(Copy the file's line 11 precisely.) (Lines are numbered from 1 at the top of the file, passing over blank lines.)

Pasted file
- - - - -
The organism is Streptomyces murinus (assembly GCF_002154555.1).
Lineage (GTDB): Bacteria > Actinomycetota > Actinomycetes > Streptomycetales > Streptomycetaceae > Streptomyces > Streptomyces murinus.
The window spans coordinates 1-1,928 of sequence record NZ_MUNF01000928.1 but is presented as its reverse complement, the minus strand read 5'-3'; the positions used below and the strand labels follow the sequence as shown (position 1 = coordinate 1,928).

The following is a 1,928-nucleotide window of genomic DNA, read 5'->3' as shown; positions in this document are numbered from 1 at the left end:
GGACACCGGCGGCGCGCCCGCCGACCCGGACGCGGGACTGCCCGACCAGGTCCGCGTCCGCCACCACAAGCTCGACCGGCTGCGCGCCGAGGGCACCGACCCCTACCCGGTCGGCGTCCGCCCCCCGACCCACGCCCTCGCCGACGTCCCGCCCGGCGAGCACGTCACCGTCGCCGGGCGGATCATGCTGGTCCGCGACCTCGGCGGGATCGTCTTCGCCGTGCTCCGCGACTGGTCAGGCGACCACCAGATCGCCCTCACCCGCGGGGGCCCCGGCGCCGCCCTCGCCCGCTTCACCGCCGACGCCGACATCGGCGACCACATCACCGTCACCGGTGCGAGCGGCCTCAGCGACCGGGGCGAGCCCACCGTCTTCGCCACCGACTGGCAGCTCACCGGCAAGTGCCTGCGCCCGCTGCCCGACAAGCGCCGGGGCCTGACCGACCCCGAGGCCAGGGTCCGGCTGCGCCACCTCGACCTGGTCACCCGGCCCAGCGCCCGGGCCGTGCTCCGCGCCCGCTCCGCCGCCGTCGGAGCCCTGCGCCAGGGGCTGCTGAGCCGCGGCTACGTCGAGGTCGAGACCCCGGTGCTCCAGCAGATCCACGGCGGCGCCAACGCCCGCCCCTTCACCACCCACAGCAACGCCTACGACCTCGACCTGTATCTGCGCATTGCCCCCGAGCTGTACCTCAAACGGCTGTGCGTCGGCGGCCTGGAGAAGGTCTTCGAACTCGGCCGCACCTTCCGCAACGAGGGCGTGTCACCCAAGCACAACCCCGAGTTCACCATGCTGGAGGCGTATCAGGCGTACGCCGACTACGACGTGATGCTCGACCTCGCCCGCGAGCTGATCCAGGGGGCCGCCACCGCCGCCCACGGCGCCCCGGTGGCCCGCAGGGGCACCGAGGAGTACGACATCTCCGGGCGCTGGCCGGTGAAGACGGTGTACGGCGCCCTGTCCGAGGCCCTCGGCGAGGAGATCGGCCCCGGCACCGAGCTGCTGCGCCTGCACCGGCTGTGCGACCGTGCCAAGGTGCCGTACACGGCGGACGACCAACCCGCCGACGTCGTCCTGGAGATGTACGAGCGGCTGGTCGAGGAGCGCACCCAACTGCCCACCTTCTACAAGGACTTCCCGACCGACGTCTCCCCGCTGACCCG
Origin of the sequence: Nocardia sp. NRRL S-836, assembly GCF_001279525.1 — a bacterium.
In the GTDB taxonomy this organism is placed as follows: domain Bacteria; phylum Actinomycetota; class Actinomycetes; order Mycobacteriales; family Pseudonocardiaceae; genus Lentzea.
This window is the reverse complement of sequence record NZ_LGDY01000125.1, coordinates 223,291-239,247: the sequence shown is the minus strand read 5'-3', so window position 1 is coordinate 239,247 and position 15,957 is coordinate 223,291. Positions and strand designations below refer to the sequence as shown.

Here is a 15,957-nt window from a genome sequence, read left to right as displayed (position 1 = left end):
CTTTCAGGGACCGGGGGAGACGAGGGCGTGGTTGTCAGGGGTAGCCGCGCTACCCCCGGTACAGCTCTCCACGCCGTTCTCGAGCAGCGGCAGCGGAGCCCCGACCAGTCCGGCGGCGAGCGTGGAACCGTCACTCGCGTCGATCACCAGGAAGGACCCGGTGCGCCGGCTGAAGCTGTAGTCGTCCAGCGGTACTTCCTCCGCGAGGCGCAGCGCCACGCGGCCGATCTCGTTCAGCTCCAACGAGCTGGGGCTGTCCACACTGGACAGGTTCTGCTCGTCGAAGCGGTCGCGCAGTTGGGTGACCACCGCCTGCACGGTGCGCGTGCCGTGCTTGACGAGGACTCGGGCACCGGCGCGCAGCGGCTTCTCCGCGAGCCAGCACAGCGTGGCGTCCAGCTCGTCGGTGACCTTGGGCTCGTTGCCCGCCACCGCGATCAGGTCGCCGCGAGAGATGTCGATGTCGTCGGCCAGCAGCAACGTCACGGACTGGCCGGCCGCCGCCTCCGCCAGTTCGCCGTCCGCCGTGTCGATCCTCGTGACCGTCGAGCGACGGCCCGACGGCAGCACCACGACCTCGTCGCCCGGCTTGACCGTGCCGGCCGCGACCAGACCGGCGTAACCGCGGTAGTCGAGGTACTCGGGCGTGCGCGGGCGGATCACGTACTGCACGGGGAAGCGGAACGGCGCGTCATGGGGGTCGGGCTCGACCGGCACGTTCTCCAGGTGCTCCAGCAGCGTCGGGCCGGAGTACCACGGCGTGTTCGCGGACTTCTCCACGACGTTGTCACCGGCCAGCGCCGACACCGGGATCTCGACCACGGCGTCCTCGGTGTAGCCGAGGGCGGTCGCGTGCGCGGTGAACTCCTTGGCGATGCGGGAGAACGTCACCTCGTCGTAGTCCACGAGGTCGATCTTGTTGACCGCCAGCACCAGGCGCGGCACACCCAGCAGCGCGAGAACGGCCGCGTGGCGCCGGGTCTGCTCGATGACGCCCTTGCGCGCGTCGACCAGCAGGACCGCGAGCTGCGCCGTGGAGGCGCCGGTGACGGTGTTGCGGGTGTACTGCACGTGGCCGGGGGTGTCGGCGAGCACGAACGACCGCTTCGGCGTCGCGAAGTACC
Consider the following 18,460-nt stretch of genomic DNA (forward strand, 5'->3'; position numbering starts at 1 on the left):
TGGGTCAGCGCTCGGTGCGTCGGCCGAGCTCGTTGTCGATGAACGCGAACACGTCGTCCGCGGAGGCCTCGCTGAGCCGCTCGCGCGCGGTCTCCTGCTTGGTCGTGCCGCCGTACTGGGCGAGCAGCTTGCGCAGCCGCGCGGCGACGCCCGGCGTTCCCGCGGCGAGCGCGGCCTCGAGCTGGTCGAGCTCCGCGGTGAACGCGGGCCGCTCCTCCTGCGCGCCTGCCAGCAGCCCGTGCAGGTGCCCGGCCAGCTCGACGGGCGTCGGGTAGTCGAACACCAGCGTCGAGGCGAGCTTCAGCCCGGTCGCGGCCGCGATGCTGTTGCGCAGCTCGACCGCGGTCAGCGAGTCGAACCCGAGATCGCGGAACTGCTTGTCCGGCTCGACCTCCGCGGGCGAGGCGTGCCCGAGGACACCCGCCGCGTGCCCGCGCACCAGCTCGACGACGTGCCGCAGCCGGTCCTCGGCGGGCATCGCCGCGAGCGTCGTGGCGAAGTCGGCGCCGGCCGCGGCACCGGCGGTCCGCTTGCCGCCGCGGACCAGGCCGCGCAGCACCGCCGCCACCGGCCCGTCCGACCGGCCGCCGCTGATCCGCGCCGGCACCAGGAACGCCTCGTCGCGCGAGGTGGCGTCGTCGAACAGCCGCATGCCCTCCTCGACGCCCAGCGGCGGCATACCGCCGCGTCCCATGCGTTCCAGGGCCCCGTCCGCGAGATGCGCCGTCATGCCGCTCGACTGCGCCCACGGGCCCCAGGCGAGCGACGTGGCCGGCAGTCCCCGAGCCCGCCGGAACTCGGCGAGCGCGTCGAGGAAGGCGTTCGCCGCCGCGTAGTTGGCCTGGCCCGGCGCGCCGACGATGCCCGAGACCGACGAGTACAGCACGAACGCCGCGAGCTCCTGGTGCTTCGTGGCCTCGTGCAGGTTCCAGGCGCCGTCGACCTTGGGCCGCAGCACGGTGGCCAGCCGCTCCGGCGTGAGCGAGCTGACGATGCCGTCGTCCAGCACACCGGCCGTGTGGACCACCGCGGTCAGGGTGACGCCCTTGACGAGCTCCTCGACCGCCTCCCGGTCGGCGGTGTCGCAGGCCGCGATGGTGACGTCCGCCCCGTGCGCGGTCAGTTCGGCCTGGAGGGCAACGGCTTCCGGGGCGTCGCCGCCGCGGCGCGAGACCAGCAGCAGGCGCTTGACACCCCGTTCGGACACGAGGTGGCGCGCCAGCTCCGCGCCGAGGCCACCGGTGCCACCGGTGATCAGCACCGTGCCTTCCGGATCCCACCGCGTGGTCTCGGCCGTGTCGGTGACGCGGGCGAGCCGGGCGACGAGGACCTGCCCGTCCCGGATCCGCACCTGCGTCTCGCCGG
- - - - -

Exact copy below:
Consider the following 18,460-nt stretch of genomic DNA (forward strand, 5'->3'; position numbering starts at 1 on the left):